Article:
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A computerized maintenance management system is a CMMS software solution that helps you manage your maintenance processes and get your maintenance jobs done better or more cheaply.

And it will make your maintenance processes and maintenance jobs more predictable.

This blog post will explain:

  • What Is a CMMS?
  • What Are Maintenance Processes?
  • What Are Maintenance Jobs?



What is a CMMS?

A computerized maintenance management software solution that

  • keeps fixed asset and inventory data up to date.
  • enables the collection of machine condition data.
  • tracks maintenance jobs and related information; and
  • facilitates the maintenance operations and the management, realization, and support processes.

CMMS maintenance management software is used by industries, who want to keep their property, plant, and equipment in good working order and operations up and running round the clock.

The CMMS database is the core repository of maintenance data and information about the fixed assets and inventory items as well as work orders and tasks.

The ownership of maintenance information is critical to the business owners, directors, and top management, who must make well informed decisions about the replacements of current assets and investments in new ones.

Unlike on-premise CMMS modern cloud-based maintenance management systems also called as CMMS are delivered to customers via wireless data networks as a software service (cloud service). An example of a modern cloud-based maintenance management system ANEO Zero CMMS that has been developed by Aneo Software Oy from Finland.


Maintenance Processes

What Are Maintenance Processes?

The European EN17007 standard groups the maintenance process into three types of processes:

  • A management process,
  • Realization processes; and
  • Support processes.

The maintenance processes descriptions are defined by EN17007 as follows:

"A management process that establishes policy and strategy, defines the organization, assigns responsibilities, negotiates budgets, manages actions, analyses data and leads a continuous improvement process!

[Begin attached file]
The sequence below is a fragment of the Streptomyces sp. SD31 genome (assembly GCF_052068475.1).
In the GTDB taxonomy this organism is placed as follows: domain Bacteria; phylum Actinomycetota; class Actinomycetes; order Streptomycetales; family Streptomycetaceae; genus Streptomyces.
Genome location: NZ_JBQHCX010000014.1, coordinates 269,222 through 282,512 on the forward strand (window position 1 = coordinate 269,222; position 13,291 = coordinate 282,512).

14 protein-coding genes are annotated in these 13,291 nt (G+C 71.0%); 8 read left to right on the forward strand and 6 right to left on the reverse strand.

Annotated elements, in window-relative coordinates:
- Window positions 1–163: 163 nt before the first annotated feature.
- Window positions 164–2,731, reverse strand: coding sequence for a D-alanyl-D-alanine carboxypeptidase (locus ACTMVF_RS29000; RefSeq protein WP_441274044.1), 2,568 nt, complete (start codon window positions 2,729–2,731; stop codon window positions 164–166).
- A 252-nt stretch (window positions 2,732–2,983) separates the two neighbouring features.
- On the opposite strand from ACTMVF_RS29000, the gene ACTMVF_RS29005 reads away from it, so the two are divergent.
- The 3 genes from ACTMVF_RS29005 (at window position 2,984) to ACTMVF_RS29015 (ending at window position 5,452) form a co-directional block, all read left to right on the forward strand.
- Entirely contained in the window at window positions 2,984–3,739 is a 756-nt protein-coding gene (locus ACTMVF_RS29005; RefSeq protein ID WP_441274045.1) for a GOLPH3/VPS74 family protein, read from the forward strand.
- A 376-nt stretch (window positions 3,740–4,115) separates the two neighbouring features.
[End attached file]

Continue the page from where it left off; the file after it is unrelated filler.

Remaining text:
"Realization processes which are the reason of being the overall process and produce the expected results. They include preventive and corrective maintenance which share a common process including preparation, scheduling, and performing tasks on items, and a third process for improving reliability and maintainability of items."
"Support processes which are necessary for the realization and management processes."



Maintenance Jobs

What Are Maintenance Jobs?

Strategyn Founder Tony Ulwick introduced a Jobs-To-Be-Done (JTBD) framework that turns the fundamentals of jobs-to-be-done thinking into an innovation practice. Same thinking can be applied to maintenance jobs.


The Job Map™


The Job-Map



Tony Ulwick claims that all jobs have the same 8 steps and I think that maintenance jobs have them, too:

  1. Define the maintenance job and create a work order, determine your customers goals, and plan resources such as maintenance teams, tools, and equipment required to get the maintenance job done.
  2. Locate the information, spare parts and materials needed to do the maintenance job, and make them available for a pickup or deliver them to the work area.
  3. Prepare the work area and set up the environment to make it safe and easy to do the maintenance job.
  4. Confirm that your customer and maintenance team are ready to do the maintenance job, and the necessary spare parts and materials are readily available for the maintenance job execution.
  5. Execute the maintenance job, add the spare parts and materials used to do the job to the maintenance tasks, and document the work in progress as well as report results, and the working time spent to do the job.
  6. Monitor the results and assess whether the maintenance job was executed successfully.
  7. Modify the maintenance work orders to improve execution of upcoming maintenance tasks.
  8. Conclude and finish the corrective maintenance job or prepare to get the next upcoming preventive maintenance job done in the future.

Read more about the jobs-to-be-done framework from the Harvard Business Review article, The Customer-Centered Innovation Map, by Lance A. Bettencourt and Anthony W. Ulwick from the Harvard Business Review Magazine (May 2008).